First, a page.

Northeastern Thailand, meanwhile, is the global centre for an obscure disease called bile duct cancer. Rare in the West, researchers have traced its prevalence in certain parts of Southeast Asia to a fermented fish dish called koi pla beloved by the area’s Lao people. The cooking process for the dish often fails to kill an inflammation-causing parasite called the liver fluke, and the infection can eventually lead to bile-duct cancer.
‘There are very few effective treatment options for these patients,’ said Carl Firth, Aslan’s chief executive officer. ‘The focus was very much on cancers that were common in the West.’
Aslan has received orphan drug status for its lead molecule in the US as a potential treatment for biliary tract and gastric cancers, and is seeking approval to sell it both there and in China. When it comes to patients in less affluent parts of Asia, like bile duct cancer patients in Thailand, Firth said his company could look for ways to help them access the drug after completing its clinical trials.
Meanwhile, by controlling for both ethnicity and gender, researchers over the last decade have established that a particular cell mutation, which causes lung cancer even in non-smokers is much more common in Asian women than anyone else. This discovery has since opened the door for two multinational pharma companies, AstraZeneca and Roche, to develop and bring to market therapies that specifically target these parts of the cell, and so have proved to be particularly effective in Asian patients.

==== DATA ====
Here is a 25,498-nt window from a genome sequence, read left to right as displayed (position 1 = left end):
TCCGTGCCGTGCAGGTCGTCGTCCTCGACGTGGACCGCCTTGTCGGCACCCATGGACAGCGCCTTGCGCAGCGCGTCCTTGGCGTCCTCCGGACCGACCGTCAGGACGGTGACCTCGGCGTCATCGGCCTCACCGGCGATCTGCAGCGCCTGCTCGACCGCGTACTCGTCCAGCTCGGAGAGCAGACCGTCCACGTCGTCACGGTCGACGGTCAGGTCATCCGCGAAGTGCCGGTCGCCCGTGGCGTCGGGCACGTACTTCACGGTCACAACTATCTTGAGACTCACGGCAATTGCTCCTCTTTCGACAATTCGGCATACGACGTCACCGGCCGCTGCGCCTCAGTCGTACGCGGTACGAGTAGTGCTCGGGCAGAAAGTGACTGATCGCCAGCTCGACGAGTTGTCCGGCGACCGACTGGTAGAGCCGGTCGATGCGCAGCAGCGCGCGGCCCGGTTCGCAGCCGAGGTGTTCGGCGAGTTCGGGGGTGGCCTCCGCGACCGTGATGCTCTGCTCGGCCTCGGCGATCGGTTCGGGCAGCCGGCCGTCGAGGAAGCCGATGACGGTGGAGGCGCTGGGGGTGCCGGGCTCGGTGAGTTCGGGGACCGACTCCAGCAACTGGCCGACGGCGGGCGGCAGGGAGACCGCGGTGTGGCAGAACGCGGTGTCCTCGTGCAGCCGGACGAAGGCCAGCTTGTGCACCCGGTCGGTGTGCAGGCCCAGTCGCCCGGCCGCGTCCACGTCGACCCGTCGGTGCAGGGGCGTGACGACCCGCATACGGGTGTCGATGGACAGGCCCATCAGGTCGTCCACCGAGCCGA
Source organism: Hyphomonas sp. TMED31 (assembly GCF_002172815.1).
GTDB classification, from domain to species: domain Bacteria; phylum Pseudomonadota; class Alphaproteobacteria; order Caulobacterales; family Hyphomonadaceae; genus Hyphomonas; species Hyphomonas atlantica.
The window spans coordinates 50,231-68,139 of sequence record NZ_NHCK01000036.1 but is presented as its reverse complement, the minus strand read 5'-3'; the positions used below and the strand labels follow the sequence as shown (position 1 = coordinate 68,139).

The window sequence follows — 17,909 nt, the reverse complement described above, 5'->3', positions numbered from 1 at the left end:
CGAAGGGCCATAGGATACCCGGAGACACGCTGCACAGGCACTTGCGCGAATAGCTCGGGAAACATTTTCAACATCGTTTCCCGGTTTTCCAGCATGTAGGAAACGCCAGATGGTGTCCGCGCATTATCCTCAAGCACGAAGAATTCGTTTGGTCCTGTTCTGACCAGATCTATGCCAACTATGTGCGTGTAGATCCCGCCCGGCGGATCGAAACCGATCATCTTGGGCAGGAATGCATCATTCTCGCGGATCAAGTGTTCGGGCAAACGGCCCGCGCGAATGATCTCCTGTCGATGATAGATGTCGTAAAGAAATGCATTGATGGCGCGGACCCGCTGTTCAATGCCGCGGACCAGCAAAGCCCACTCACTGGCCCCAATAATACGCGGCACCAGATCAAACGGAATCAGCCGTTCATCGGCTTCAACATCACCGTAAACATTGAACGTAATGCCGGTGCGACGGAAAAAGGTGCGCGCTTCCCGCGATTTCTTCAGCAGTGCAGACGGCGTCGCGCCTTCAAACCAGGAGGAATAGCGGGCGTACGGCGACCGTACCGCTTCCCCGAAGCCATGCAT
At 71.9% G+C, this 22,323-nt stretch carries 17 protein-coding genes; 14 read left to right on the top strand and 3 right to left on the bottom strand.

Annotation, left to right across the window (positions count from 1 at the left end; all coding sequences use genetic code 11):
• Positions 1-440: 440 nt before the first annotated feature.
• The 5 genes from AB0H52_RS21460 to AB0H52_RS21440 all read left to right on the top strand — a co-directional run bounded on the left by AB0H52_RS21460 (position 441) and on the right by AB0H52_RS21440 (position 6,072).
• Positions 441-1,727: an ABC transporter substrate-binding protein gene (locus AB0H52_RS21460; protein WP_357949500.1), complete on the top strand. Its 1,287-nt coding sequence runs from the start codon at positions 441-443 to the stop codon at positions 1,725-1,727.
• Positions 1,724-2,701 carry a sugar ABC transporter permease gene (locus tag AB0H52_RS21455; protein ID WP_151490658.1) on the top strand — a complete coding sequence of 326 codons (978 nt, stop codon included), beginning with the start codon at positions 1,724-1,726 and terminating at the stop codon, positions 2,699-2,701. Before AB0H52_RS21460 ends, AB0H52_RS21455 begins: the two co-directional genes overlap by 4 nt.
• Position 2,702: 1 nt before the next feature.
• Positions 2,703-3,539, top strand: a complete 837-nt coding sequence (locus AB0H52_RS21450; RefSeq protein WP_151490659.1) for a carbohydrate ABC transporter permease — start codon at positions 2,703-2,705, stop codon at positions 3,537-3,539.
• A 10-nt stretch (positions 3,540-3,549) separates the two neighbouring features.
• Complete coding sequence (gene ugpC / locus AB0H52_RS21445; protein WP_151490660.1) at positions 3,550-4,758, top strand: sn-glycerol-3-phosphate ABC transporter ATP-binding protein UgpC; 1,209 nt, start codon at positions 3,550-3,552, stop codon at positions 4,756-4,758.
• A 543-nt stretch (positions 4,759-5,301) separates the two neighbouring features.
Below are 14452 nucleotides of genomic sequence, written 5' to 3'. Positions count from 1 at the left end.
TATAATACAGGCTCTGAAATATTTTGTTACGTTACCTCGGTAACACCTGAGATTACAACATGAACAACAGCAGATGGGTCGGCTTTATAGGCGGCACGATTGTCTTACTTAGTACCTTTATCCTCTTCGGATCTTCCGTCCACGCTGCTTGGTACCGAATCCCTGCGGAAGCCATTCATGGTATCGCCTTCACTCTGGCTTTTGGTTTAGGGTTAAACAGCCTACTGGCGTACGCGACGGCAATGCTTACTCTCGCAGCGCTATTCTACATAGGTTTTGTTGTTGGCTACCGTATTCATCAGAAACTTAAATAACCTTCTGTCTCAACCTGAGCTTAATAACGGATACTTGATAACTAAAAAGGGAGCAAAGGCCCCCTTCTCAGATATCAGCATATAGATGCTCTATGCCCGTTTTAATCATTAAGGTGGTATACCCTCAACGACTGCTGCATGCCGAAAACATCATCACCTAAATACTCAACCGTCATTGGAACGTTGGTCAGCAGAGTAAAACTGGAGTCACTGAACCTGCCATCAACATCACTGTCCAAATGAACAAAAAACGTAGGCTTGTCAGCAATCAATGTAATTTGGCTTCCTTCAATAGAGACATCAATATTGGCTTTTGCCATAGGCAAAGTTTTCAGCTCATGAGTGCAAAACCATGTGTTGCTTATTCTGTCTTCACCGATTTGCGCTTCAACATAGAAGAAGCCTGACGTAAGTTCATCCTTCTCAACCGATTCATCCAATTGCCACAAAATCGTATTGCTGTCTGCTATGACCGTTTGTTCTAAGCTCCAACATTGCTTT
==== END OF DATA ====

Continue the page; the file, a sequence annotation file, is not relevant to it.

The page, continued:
And when it comes to breast cancer, just diagnosing it in the first place can be harder because research shows Asian women are more likely to have denser breasts than Caucasians. That can obscure the tumour on a mammogram, leading doctors to miss it entirely or sometimes mistakenly identify one that isn’t there. A host of start-ups have sprung up to tackle the problem.
In Singapore, a company called MiRXES plans to launch a test that will examine patients’ blood for microscopic particles that are byproducts of tumour growth, while another firm based in the city state, Nova Satra Dx, has developed a test that checks chemical changes in how cells read their own DNA for signals they’ve turned cancerous. Meanwhile, Reno, Nevada-based health tech startup Cyrcadia Health has set up a unit in Hong Kong to launch a bra that picks up metabolic changes which may signal development of a tumour.
All these differences have led to postulation of an ‘Asian phenotype’, a distinctive way Asian people’s genes are expressed because of biology and environment. Where traditionally the health-care industry would seek approval for new products in the West before bringing them to Asia, now more firms are planning to go the other way for some diseases.
“These patients really need the drugs in Asia,” said Vishal Doshi, whose drug development startup AUM Biosciences is focusing on therapies for Asia-prevalent cancer. “This is what I term an East to West philosophy, from a West to East philosophy.”